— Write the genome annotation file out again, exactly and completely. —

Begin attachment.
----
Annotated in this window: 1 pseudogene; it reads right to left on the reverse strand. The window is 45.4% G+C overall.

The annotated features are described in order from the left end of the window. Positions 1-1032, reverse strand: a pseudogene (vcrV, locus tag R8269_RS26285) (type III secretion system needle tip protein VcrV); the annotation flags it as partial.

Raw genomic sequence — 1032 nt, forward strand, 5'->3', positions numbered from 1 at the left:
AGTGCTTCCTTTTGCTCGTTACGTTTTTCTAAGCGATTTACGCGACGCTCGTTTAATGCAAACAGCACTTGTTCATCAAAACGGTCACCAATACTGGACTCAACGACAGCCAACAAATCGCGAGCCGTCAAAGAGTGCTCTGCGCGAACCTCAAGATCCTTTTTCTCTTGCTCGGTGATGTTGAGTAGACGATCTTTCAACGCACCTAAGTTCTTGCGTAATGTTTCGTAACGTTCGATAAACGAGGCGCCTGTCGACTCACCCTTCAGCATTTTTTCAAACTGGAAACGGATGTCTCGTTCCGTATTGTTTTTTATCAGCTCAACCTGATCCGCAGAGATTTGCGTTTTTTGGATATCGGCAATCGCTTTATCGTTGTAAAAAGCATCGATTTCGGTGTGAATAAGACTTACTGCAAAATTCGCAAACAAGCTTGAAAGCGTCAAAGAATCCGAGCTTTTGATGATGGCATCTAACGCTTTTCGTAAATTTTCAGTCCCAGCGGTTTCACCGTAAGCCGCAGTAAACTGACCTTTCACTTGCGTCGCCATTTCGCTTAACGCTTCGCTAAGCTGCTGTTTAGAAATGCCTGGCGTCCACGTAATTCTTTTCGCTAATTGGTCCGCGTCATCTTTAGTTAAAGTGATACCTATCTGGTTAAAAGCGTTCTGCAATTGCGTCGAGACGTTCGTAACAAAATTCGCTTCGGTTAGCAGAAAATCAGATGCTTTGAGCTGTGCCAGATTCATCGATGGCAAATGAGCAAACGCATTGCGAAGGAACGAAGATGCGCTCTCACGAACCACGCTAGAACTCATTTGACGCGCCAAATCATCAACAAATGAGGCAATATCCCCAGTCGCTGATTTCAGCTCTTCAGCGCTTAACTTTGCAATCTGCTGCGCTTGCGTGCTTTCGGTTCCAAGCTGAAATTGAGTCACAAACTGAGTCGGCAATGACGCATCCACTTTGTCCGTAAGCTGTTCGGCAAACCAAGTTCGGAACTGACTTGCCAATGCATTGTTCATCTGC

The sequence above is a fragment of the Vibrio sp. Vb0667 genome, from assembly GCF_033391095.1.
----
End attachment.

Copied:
Annotated in this window: 1 pseudogene; it reads right to left on the reverse strand. The window is 45.4% G+C overall.

The annotated features are described in order from the left end of the window. Positions 1-1032, reverse strand: a pseudogene (vcrV, locus tag R8269_RS26285) (type III secretion system needle tip protein VcrV); the annotation flags it as partial.

Raw genomic sequence — 1032 nt, forward strand, 5'->3', positions numbered from 1 at the left:
AGTGCTTCCTTTTGCTCGTTACGTTTTTCTAAGCGATTTACGCGACGCTCGTTTAATGCAAACAGCACTTGTTCATCAAAACGGTCACCAATACTGGACTCAACGACAGCCAACAAATCGCGAGCCGTCAAAGAGTGCTCTGCGCGAACCTCAAGATCCTTTTTCTCTTGCTCGGTGATGTTGAGTAGACGATCTTTCAACGCACCTAAGTTCTTGCGTAATGTTTCGTAACGTTCGATAAACGAGGCGCCTGTCGACTCACCCTTCAGCATTTTTTCAAACTGGAAACGGATGTCTCGTTCCGTATTGTTTTTTATCAGCTCAACCTGATCCGCAGAGATTTGCGTTTTTTGGATATCGGCAATCGCTTTATCGTTGTAAAAAGCATCGATTTCGGTGTGAATAAGACTTACTGCAAAATTCGCAAACAAGCTTGAAAGCGTCAAAGAATCCGAGCTTTTGATGATGGCATCTAACGCTTTTCGTAAATTTTCAGTCCCAGCGGTTTCACCGTAAGCCGCAGTAAACTGACCTTTCACTTGCGTCGCCATTTCGCTTAACGCTTCGCTAAGCTGCTGTTTAGAAATGCCTGGCGTCCACGTAATTCTTTTCGCTAATTGGTCCGCGTCATCTTTAGTTAAAGTGATACCTATCTGGTTAAAAGCGTTCTGCAATTGCGTCGAGACGTTCGTAACAAAATTCGCTTCGGTTAGCAGAAAATCAGATGCTTTGAGCTGTGCCAGATTCATCGATGGCAAATGAGCAAACGCATTGCGAAGGAACGAAGATGCGCTCTCACGAACCACGCTAGAACTCATTTGACGCGCCAAATCATCAACAAATGAGGCAATATCCCCAGTCGCTGATTTCAGCTCTTCAGCGCTTAACTTTGCAATCTGCTGCGCTTGCGTGCTTTCGGTTCCAAGCTGAAATTGAGTCACAAACTGAGTCGGCAATGACGCATCCACTTTGTCCGTAAGCTGTTCGGCAAACCAAGTTCGGAACTGACTTGCCAATGCATTGTTCATCTGC

The sequence above is a fragment of the Vibrio sp. Vb0667 genome, from assembly GCF_033391095.1.